Naked Munros
/ / / / / / / / / / / / /

 

Beinn a' Chroin

(Written by Stuart)

We headed west from the car park, past the small cluster of farm buildings and passing the southern slopes of Beinn Tulaichean, a mountain I first climbed almost twenty years ago, before reaching the beginning of the ascent.

Within minutes we stopped. It was a hot day and the rock pools were just too tempting to ignore and a cooling dip refreshed us for the climb ahead.

As we ascended the south eastern slopes of the mountain we quickly gained height despite the absence of a path and we soon reached the rocky outcrops we had to navigate through. We stopped for a few minutes to relax and enjoy the soft grass we had climbed up before the mountain, as is typical for this area, underwent the transition to a much rockier terrain

We continued on, picking our way through the rocky outcrops up to a small col where we began an ascending traverse on the south slope that quickly brought us to the summit. It was late in the day, the sun was getting low and we had some beautiful light.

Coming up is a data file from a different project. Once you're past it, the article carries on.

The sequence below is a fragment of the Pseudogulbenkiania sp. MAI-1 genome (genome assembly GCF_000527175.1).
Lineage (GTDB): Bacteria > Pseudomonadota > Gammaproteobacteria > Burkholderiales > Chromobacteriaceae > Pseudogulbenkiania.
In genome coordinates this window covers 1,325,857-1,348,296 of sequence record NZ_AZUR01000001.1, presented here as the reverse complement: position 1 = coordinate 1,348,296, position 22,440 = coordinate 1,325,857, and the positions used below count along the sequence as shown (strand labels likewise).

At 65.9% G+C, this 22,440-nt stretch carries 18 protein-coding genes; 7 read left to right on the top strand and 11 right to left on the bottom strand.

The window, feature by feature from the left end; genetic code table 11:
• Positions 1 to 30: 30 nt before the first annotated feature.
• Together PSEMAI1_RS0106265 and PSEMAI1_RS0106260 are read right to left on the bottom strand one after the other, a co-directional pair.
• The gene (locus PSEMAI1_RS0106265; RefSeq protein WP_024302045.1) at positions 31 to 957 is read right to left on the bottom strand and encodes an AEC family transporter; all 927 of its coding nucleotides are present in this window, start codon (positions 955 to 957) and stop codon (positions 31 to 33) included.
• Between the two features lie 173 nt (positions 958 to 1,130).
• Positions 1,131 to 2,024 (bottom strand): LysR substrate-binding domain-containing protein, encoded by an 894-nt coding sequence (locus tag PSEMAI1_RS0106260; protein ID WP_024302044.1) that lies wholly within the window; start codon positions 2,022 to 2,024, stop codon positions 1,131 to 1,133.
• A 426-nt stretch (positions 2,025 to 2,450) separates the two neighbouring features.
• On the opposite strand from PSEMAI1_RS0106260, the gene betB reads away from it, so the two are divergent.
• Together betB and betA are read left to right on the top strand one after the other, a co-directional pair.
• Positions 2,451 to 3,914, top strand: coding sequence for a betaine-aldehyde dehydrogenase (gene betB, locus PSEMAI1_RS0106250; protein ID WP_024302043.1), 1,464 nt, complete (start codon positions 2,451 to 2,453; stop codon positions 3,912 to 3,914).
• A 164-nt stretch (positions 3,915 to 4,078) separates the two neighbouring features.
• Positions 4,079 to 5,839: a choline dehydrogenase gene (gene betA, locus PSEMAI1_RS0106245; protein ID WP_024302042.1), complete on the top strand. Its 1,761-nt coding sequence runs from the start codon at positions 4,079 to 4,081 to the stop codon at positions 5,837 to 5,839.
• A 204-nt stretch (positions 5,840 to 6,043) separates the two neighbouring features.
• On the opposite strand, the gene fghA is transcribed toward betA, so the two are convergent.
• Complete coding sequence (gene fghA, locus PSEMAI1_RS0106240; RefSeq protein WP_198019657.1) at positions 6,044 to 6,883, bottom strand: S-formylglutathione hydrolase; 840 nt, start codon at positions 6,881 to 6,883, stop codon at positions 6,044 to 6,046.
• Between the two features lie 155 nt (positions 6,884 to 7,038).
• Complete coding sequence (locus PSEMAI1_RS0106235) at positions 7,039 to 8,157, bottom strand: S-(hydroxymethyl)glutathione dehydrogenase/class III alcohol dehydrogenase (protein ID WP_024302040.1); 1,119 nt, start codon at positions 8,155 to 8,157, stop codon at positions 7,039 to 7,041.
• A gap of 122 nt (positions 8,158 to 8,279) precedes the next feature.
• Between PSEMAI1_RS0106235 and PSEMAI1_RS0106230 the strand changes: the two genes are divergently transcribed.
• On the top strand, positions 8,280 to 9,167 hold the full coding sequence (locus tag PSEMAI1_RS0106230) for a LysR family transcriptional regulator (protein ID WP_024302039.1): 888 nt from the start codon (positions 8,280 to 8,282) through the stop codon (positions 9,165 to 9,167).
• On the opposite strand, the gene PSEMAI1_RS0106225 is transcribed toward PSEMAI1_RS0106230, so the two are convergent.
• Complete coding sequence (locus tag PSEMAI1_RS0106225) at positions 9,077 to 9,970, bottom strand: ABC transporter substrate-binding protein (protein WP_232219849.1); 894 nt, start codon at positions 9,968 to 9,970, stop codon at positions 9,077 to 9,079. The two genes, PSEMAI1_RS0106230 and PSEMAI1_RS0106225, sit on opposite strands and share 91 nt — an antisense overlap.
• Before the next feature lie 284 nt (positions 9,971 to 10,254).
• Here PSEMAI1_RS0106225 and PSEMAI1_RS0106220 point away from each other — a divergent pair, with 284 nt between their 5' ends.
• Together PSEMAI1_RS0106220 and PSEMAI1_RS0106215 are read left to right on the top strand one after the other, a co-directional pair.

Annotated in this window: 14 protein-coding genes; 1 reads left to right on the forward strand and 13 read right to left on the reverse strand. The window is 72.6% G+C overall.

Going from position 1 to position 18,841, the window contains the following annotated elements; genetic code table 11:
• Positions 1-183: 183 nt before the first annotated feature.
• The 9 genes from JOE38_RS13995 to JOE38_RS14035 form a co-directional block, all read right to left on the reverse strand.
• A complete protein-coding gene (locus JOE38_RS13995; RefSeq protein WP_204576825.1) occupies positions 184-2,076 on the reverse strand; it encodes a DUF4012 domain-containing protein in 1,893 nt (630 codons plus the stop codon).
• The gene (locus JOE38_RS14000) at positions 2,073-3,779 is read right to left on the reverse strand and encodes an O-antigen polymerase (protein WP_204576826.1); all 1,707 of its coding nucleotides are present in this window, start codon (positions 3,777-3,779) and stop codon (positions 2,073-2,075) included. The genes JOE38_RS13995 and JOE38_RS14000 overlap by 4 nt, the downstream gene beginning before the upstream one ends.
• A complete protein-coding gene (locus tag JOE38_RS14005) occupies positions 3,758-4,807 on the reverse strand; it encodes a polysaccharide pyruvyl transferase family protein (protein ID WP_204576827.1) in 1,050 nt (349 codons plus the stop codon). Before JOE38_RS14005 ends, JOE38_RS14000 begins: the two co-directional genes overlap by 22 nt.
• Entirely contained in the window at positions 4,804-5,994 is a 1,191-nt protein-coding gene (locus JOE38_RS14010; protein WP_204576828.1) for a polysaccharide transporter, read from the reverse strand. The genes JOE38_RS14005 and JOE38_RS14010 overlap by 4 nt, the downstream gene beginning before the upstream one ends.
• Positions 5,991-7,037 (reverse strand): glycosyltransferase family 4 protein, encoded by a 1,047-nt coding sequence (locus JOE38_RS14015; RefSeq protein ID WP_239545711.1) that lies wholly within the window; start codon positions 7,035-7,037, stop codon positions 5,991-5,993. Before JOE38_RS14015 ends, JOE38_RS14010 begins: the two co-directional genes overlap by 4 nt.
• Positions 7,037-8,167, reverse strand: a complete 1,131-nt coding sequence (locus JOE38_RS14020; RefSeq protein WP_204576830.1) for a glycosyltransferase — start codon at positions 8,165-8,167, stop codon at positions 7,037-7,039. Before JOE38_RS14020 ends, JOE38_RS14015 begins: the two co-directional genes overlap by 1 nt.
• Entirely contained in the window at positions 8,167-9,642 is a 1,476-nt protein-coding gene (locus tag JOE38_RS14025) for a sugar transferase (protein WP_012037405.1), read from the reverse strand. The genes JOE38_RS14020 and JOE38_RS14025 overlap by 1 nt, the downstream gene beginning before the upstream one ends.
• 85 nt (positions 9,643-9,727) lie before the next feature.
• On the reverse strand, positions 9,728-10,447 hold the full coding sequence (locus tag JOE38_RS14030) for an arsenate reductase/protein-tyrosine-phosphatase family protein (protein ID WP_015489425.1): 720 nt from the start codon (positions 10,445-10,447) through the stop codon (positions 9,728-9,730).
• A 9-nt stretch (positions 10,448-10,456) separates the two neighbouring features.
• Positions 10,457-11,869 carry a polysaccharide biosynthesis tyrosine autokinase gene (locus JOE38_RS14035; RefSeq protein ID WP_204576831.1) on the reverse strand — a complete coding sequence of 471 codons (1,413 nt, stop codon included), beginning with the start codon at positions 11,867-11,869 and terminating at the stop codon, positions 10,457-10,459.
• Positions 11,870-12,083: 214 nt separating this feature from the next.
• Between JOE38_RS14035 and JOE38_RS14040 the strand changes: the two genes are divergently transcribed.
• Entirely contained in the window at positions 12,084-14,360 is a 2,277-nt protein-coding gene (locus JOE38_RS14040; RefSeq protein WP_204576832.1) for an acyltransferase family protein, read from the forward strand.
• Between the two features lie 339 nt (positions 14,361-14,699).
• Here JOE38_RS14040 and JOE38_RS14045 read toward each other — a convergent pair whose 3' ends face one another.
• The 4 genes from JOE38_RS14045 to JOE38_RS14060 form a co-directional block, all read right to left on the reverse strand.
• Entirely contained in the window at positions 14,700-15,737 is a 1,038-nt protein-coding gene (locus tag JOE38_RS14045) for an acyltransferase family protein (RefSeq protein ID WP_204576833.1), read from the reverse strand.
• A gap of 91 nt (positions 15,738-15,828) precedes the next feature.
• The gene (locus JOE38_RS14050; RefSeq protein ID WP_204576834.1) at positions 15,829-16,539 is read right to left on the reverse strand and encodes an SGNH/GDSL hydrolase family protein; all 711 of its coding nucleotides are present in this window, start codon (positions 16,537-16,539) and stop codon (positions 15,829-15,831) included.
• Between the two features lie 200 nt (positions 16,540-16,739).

As I photographed Karla I was amazed by the beauty and warmth of the light that smothered the mountains with a golden red hue, filtered and tempered by the gathering clouds.

What a spot! To the east of us stood the craggy Cruach Ardrain with the twin peaks of Ben More and Stob Binnein beyond. Beinn Dorain and the Bridge of Orchy Corbetts sat in shadow to the north. The outcrops of rock that surrounded us were layered and twisted, a testament to ancient mountain building forces, laid bare by eons of erosion.

It was a magnificent time and place to be. There are times when all you can do is jump with joy and the magnificence of the beauty around you.

There is one obvious logical consequence to a glorious golden sunset atop a mountain, and that's either a night's camping or a descent in the dark if you don't move quickly. We moved quickly, descending directly south from the col to the west and down towards the track in the glen, covering the decent in a little over an hour. With a bulldozed track underfoot it was an easy walk out, bringing us back to the car as the final light of the day faded into night.


Photographic details